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Jeep YJ Fiberglass Leaf Springs - Fiberflexers

Posted in How To: Suspension Brakes on February 1, 2007
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Photographers: Jack Arrington

This just might be too revolutionary for some of you. You leaf-sprung Jeep guys might not want more flexibility out of your suspension. And you probably don't want to lose more than half of your spring weight. And who the heck would want orbital eyes in place of bushings for improved suspension movement? Yeah, our YJ owner was pretty skeptical too. We almost had to bribe him to throw on Teraflex's new fiberglass single-leaf spring wonders for YJ Wranglers. He complained that they weren't going to flex, and that they would probably shatter once he hit some rocks with 'em. But now that he's tried 'em out on the Rubicon Trail, we haven't been able to get them back from him. It's no wonder; he's seen the light, or should we say the superlight.

Teraflex has them available for a YJ Wrangler right now. You can get a complete kit to convert a bone-stock YJ to the supreme rock commander, or as a spring-only kit to retrofit already-built YJs. We took our rockcrawling Wrangler and did a quick spring swap in almost no time at all.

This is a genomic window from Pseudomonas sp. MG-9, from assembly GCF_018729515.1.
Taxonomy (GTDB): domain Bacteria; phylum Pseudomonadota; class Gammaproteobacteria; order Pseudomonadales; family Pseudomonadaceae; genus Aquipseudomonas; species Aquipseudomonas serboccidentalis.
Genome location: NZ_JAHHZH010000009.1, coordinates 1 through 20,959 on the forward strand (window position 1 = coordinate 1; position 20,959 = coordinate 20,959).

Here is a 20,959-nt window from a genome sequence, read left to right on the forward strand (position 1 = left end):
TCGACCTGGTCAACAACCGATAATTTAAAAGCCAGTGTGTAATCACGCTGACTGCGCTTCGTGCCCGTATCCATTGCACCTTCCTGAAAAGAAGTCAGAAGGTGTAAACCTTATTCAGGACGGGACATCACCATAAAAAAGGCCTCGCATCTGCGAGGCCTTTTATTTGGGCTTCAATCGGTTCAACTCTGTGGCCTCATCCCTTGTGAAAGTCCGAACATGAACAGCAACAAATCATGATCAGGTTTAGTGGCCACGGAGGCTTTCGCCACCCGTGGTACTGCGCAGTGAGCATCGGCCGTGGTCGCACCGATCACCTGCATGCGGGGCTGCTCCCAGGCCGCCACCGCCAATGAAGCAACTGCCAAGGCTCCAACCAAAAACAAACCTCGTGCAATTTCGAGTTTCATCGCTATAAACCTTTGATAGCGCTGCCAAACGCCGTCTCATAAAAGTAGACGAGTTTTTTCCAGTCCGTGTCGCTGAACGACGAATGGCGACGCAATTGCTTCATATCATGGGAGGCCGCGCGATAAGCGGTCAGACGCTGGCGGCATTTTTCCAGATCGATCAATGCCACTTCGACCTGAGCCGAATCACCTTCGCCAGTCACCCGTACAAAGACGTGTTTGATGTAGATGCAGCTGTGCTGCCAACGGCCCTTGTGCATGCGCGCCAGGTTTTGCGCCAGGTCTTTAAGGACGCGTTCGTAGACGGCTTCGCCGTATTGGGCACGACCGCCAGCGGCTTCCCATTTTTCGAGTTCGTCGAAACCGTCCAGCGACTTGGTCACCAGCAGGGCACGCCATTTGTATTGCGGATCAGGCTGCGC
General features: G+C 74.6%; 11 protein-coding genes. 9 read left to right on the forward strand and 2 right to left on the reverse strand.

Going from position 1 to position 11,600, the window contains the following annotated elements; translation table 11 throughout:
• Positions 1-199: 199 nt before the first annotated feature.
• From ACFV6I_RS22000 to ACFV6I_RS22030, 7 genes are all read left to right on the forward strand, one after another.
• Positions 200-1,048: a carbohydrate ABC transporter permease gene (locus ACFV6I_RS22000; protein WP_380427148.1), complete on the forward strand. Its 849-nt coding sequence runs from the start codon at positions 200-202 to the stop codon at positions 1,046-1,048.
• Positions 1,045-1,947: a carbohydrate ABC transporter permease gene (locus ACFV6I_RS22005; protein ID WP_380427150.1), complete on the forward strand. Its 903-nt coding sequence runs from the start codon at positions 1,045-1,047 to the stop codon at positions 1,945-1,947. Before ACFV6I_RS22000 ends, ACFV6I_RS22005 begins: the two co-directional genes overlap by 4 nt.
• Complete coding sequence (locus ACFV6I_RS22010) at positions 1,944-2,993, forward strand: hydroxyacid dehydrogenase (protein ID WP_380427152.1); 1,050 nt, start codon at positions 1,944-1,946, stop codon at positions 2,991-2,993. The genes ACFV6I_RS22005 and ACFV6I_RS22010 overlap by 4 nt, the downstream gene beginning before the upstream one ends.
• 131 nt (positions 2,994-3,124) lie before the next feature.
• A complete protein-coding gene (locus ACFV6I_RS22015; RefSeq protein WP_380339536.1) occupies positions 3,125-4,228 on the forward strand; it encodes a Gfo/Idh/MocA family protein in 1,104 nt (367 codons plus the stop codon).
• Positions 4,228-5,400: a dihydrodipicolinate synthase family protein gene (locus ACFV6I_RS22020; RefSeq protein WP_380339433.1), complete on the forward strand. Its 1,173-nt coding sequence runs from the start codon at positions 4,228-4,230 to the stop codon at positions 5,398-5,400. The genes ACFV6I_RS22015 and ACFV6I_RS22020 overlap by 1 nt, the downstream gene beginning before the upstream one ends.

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Our test vehicle was already built with 1 1/2-inch-lift steel leaf springs, so we knew we'd be dropping some height. We took measurements and found that we'd only lost 3/4 inch in height, putting these fiberglass springs at about 3/4 inch taller than stock springs. They won't settle too much since they are fiberglass and not steel, so we'd guess this is what you'll see even after months of usage.

We sent our tester on his merry way with a mission. "Go pound on these springs for a while and tell us how they work. Oh yeah, and see if you can snap one." You should see the smile people get on their faces when they're told to actually try and destroy something.

Our test Wrangler headed out with the Wine Country Rock Crawlers for the Rubicon Trail to see if he could do some damage to its new suspension. Four days had passed when we got a phone call from a sort of bewildered tester. He'd noticed the harsher ride from the orbital eyes instead of bushings and had automatically thought he'd be in for a rough weekend on the 'Con, but he reported he could twist the heck out of 'em. The monoleaves gave more movement than his steel leaf springs ever did-so much so that he is having to do some more fender trimming just to get his 36-inch Iroks to fit at full stuff.

He'd also given them a sufficient rock beating, dropping the Jeep's monoleaves directly onto rocks, and using them as ramps onto boulders. The only thing that peeled or split was the textured paint on the fiberglass spring.

The monoleaves passed a severe-beating test that would've snapped some leaf springs, and handled it with more flex and less axlewrap. Maybe you should try a set too.

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